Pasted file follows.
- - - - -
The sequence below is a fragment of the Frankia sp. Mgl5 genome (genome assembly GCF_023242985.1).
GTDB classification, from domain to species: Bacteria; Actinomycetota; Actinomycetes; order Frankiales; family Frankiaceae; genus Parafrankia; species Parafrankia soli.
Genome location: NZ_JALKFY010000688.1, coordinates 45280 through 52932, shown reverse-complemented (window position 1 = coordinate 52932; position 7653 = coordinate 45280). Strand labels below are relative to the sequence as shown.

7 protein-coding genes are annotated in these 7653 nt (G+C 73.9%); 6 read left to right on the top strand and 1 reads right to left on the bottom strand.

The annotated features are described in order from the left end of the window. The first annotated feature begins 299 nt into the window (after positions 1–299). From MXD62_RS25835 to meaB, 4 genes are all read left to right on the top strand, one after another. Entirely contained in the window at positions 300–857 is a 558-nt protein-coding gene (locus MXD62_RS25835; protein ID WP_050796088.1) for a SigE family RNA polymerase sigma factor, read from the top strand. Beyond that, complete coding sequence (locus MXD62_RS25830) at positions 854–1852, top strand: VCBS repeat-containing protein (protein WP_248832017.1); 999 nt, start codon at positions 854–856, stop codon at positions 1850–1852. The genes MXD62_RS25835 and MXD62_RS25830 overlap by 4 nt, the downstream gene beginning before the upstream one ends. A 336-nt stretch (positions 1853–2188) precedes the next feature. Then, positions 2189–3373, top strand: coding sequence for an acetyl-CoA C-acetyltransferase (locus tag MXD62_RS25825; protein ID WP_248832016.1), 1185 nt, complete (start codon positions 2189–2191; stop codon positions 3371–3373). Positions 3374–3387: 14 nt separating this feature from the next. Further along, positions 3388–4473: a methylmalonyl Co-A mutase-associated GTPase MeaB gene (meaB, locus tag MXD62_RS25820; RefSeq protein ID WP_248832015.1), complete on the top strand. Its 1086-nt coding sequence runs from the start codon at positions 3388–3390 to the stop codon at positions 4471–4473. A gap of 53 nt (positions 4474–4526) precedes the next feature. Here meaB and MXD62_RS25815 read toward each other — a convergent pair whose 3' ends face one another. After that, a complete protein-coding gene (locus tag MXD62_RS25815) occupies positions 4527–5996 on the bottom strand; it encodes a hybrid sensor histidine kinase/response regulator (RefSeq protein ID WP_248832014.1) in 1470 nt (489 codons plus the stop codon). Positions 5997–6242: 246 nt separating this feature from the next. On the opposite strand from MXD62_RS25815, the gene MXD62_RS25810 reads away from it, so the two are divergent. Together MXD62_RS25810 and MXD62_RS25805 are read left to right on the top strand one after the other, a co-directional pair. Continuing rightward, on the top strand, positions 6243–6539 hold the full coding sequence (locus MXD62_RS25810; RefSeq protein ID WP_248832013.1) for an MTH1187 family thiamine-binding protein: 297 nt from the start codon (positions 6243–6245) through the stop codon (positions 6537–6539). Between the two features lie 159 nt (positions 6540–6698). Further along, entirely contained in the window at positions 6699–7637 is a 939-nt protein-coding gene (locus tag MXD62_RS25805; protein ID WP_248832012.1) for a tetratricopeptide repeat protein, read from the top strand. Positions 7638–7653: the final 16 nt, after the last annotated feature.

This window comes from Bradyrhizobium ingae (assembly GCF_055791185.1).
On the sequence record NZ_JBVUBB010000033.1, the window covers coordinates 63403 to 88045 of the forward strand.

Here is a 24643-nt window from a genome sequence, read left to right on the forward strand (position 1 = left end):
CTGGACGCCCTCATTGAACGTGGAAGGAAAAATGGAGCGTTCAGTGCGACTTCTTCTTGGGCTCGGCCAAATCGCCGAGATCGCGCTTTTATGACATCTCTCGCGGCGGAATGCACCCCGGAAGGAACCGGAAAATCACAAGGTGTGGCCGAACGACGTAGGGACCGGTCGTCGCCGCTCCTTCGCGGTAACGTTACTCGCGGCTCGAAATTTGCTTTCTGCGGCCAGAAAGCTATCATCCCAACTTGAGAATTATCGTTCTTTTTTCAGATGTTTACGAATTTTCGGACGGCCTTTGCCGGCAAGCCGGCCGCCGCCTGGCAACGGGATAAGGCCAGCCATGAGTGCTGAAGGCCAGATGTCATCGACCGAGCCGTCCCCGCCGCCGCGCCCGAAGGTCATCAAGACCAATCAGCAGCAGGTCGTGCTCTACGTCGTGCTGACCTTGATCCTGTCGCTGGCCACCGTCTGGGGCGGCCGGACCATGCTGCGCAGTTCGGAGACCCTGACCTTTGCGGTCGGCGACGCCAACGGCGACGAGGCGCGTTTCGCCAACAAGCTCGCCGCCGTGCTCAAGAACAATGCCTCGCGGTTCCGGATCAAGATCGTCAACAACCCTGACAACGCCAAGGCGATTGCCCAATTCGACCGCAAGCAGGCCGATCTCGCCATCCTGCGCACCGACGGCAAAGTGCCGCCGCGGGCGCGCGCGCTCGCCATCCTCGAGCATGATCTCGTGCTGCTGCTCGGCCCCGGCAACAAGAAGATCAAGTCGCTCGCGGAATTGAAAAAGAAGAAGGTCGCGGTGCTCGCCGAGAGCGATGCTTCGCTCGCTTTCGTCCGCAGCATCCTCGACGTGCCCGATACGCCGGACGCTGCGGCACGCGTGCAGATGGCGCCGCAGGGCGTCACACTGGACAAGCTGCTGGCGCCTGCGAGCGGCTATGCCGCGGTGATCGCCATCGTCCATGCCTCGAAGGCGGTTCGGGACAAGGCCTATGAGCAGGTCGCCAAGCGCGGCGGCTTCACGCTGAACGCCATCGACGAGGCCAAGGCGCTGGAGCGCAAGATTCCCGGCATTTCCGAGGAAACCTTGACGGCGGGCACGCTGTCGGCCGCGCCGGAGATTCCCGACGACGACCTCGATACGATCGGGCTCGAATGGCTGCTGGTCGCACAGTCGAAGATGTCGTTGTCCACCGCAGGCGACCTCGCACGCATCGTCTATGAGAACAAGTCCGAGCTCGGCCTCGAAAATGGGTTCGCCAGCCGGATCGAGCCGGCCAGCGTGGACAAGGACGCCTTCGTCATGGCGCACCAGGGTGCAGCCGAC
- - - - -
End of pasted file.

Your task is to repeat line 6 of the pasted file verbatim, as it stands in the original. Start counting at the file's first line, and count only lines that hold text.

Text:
This window comes from Bradyrhizobium ingae (assembly GCF_055791185.1).